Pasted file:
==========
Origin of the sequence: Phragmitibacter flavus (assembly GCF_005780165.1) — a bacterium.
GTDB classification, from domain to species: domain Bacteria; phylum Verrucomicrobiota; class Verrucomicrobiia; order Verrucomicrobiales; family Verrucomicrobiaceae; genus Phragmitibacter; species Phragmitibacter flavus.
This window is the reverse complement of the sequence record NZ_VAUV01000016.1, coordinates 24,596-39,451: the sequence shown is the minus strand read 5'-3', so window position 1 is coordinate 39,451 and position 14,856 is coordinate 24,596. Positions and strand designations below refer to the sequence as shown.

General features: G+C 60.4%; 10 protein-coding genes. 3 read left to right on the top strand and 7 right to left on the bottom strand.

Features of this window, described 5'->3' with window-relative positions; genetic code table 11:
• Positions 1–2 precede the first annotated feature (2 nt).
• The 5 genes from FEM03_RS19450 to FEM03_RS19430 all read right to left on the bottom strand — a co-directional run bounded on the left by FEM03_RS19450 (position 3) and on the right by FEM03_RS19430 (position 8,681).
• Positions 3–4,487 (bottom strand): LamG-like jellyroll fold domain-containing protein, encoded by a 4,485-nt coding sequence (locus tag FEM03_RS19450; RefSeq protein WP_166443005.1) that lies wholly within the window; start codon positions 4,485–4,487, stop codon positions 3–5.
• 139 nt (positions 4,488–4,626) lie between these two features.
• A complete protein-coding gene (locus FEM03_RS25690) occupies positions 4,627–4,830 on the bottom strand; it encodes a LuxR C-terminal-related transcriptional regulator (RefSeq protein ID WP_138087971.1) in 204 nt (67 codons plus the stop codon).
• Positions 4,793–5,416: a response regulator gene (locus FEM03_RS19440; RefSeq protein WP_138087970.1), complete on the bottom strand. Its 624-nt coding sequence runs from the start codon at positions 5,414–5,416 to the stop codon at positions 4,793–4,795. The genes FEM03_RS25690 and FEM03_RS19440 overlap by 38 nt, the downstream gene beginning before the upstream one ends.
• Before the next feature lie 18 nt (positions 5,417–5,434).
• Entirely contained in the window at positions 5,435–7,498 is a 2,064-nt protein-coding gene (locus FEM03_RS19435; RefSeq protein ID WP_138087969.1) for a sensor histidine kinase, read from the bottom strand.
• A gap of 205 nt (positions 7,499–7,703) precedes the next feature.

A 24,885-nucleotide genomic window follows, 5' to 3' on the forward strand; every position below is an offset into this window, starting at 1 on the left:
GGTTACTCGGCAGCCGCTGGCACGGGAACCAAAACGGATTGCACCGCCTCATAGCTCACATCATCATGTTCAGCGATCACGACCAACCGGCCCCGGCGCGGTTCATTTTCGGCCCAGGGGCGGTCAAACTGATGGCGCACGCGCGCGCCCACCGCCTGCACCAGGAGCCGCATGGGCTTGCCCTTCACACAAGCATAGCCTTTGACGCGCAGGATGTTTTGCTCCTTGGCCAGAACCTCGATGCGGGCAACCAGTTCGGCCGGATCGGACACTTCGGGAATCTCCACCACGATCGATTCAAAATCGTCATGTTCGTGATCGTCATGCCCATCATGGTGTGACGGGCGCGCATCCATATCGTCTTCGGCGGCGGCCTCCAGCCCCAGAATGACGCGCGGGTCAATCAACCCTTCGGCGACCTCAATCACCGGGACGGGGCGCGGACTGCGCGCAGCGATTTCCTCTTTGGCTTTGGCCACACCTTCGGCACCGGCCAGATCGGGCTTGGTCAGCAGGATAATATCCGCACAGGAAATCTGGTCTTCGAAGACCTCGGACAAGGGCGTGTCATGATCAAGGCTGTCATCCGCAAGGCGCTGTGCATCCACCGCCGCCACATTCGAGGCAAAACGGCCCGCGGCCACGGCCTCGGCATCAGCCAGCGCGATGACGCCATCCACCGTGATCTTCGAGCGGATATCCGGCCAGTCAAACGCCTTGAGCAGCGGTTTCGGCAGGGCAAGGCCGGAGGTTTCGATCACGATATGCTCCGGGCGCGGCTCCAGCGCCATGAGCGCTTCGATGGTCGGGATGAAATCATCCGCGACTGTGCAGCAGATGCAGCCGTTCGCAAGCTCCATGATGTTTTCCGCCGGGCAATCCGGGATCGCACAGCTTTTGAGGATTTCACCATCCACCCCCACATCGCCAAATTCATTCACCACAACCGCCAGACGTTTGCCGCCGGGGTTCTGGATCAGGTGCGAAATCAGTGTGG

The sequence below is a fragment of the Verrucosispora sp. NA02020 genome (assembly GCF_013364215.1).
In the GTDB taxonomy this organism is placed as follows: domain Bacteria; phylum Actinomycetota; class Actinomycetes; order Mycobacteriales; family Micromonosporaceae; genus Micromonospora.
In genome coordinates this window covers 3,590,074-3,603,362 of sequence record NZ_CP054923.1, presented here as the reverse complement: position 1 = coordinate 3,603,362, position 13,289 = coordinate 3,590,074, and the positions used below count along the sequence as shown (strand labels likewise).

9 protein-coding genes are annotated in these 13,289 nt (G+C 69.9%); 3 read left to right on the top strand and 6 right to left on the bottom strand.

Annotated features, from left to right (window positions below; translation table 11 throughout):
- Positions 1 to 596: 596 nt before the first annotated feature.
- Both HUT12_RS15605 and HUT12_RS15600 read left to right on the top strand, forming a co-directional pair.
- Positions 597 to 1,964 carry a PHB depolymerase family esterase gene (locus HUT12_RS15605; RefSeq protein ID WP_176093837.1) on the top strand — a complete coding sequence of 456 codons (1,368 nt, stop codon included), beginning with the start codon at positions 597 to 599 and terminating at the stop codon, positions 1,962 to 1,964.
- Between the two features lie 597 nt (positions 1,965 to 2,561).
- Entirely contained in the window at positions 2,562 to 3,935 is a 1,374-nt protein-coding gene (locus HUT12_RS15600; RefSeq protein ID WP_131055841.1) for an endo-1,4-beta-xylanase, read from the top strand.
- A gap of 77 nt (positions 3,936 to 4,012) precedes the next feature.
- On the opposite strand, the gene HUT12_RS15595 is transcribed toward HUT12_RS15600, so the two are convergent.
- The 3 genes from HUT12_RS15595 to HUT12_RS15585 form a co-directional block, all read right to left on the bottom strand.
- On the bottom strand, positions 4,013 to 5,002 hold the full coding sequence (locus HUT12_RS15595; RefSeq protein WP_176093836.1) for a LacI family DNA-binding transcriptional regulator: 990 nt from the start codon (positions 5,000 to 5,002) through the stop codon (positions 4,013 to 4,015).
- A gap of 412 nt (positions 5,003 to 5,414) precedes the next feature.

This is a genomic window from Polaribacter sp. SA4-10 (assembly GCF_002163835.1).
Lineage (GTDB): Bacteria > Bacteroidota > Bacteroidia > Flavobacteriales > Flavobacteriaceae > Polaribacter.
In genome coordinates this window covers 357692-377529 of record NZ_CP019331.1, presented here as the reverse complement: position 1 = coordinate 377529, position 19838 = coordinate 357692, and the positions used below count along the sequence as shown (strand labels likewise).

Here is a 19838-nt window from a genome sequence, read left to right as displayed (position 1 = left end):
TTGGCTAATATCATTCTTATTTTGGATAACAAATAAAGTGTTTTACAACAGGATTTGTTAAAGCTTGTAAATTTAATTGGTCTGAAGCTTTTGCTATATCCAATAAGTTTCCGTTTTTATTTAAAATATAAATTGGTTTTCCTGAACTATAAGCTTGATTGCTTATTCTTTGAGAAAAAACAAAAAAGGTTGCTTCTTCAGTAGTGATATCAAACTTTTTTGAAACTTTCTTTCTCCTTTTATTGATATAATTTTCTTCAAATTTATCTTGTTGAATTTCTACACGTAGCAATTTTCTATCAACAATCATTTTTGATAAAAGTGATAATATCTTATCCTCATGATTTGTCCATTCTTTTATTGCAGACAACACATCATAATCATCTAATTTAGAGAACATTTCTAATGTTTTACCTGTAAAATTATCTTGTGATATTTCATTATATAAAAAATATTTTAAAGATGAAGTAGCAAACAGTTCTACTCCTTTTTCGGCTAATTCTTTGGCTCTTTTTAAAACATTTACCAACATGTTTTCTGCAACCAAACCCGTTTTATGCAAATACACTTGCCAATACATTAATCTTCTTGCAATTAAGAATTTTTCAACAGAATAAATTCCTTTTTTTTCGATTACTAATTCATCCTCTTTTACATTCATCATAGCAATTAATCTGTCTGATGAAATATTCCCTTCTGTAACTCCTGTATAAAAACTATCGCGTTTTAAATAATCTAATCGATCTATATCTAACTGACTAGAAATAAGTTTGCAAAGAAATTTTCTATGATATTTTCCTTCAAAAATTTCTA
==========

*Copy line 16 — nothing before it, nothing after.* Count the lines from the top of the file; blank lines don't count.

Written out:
GGTTACTCGGCAGCCGCTGGCACGGGAACCAAAACGGATTGCACCGCCTCATAGCTCACATCATCATGTTCAGCGATCACGACCAACCGGCCCCGGCGCGGTTCATTTTCGGCCCAGGGGCGGTCAAACTGATGGCGCACGCGCGCGCCCACCGCCTGCACCAGGAGCCGCATGGGCTTGCCCTTCACACAAGCATAGCCTTTGACGCGCAGGATGTTTTGCTCCTTGGCCAGAACCTCGATGCGGGCAACCAGTTCGGCCGGATCGGACACTTCGGGAATCTCCACCACGATCGATTCAAAATCGTCATGTTCGTGATCGTCATGCCCATCATGGTGTGACGGGCGCGCATCCATATCGTCTTCGGCGGCGGCCTCCAGCCCCAGAATGACGCGCGGGTCAATCAACCCTTCGGCGACCTCAATCACCGGGACGGGGCGCGGACTGCGCGCAGCGATTTCCTCTTTGGCTTTGGCCACACCTTCGGCACCGGCCAGATCGGGCTTGGTCAGCAGGATAATATCCGCACAGGAAATCTGGTCTTCGAAGACCTCGGACAAGGGCGTGTCATGATCAAGGCTGTCATCCGCAAGGCGCTGTGCATCCACCGCCGCCACATTCGAGGCAAAACGGCCCGCGGCCACGGCCTCGGCATCAGCCAGCGCGATGACGCCATCCACCGTGATCTTCGAGCGGATATCCGGCCAGTCAAACGCCTTGAGCAGCGGTTTCGGCAGGGCAAGGCCGGAGGTTTCGATCACGATATGCTCCGGGCGCGGCTCCAGCGCCATGAGCGCTTCGATGGTCGGGATGAAATCATCCGCGACTGTGCAGCAGATGCAGCCGTTCGCAAGCTCCATGATGTTTTCCGCCGGGCAATCCGGGATCGCACAGCTTTTGAGGATTTCACCATCCACCCCCACATCGCCAAATTCATTCACCACAACCGCCAGACGTTTGCCGCCGGGGTTCTGGATCAGGTGCGAAATCAGTGTGG